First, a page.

Sodium-mediated magnesiation of thiophene and tetrahydrothiophene : structural contrasts with furan and tetrahydrofuran

Blair, Victoria L. and Kennedy, Alan R. and Mulvey, Robert E. and O'Hara, Charles T. (2010) Sodium-mediated magnesiation of thiophene and tetrahydrothiophene : structural contrasts with furan and tetrahydrofuran. Chemistry - A European Journal, 16 (29). pp. 8600-8604. ISSN 0947-6539

[thumbnail of strathprints028043]
Preview
Text (strathprints028043)
strathprints028043.pdf
Accepted Author Manuscript

Download (208kB)| Preview

    Abstract

    Sulfur-containing heterocycles are currently attracting agreat deal of interest in several diverse fields. For instance, substituted tetrahydrothiophenes have received considerable attention due to their extremely wide-ranging chemical and biological applications.These include their use as potent a-glucosidase inhibitors, as an inhibitor of copper amine oxidases and as selective A3 agonists and antagonists. In addition, they have been utilised in chemical transformations, such as catalytic asymmetric epoxidation, catalytic intramolecular cyclopropanation, and asymmetric metal catalysis hydrogenation. From a nanochemical perspective,the adsorption chemistries and physical propertiesof various thiophenes and tetrahydrothiophenes on gold surfaces have recently come to the fore.[7] Polythiophenes are also key compounds in modern materials research, currently utilised in, for example, the fabrication of semi-conducting, fluorescent, and electronic and optoelectronic materials.[8]In this work, metallation (exchange of a hydrogen atom with a metal atom) of the parent heterocycles, tetrahydrothiophene (THT) and thiophene is considered. Metallation is one of the most fundamental reactions in modern day synthesis and is a key tool in the preparation of functionalised aromaticand heterocyclic compounds. It is usually achieved bythe utilisation of commercially accessible organolithiums (or lithium amides); however, these reactions do have theirdrawbacks, including the intolerance of certain functionalgroups, the need for cryoscopic temperatures and the inadvertent reactivity with polar reaction solvents.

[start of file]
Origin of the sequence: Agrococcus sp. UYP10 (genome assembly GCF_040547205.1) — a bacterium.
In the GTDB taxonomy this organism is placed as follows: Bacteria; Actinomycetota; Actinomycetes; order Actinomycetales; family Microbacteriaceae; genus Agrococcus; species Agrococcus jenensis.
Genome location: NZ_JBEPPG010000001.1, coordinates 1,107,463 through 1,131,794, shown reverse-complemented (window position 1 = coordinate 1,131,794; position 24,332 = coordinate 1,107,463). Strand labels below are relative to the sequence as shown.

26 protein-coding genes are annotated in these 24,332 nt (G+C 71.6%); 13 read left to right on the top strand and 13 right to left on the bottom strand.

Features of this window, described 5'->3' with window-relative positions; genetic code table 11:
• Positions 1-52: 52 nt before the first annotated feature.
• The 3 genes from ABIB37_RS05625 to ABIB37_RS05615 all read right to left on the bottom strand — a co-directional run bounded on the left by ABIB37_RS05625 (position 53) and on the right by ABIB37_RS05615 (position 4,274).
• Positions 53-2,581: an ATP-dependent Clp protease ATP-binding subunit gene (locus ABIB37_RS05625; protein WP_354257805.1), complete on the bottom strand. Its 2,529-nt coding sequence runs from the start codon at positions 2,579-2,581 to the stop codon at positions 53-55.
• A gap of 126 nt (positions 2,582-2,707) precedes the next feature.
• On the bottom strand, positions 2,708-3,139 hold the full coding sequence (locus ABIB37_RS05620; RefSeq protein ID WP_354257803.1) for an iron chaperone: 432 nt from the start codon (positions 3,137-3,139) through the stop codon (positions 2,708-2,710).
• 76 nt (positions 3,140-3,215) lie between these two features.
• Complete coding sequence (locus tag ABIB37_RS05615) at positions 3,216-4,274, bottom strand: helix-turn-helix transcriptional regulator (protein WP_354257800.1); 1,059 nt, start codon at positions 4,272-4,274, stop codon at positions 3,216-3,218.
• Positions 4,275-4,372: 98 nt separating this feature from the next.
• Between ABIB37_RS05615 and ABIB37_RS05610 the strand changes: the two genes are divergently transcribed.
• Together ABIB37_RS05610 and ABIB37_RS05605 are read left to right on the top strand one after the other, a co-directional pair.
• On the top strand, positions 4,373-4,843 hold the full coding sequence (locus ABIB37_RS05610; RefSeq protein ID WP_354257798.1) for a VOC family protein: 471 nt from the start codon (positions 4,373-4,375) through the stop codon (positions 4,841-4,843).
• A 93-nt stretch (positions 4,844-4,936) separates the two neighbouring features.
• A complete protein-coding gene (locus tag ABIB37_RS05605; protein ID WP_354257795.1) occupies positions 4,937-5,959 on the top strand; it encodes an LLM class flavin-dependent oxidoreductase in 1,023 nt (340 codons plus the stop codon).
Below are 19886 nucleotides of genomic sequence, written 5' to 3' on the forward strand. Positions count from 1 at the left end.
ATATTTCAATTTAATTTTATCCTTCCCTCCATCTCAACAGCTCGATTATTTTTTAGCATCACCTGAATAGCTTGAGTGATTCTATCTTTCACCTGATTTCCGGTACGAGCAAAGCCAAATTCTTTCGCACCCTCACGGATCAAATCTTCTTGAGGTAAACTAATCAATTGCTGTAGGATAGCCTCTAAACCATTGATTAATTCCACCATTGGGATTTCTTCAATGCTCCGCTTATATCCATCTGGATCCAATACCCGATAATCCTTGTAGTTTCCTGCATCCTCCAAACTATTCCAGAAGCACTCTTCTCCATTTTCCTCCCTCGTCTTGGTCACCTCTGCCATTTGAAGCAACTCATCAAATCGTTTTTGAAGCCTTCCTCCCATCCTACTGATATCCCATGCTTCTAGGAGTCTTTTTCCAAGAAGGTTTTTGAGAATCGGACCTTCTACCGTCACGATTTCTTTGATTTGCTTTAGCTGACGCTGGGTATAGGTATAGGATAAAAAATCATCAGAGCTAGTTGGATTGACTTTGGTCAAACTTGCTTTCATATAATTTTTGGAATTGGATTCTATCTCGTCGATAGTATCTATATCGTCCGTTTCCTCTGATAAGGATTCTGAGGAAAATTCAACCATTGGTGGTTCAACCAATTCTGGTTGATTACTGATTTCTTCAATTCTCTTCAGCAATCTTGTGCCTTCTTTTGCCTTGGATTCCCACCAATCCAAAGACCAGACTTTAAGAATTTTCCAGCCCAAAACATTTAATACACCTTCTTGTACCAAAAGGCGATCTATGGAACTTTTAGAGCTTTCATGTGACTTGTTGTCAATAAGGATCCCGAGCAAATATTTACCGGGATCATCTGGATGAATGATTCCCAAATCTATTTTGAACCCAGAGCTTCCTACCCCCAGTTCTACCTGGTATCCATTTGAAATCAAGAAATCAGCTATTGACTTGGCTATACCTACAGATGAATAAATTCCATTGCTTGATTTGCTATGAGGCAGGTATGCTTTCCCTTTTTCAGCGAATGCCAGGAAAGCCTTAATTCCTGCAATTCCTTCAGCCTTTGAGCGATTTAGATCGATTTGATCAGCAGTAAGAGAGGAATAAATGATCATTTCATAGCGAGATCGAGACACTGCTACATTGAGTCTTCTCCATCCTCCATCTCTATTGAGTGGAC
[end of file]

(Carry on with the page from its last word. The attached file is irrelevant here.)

ORCID iDs

    Blair, Victoria L., Kennedy, Alan R. ORCID logoORCID: https://orcid.org/0000-0003-3652-6015, Mulvey, Robert E. ORCID logoORCID: https://orcid.org/0000-0002-1015-2564 and O'Hara, Charles T.;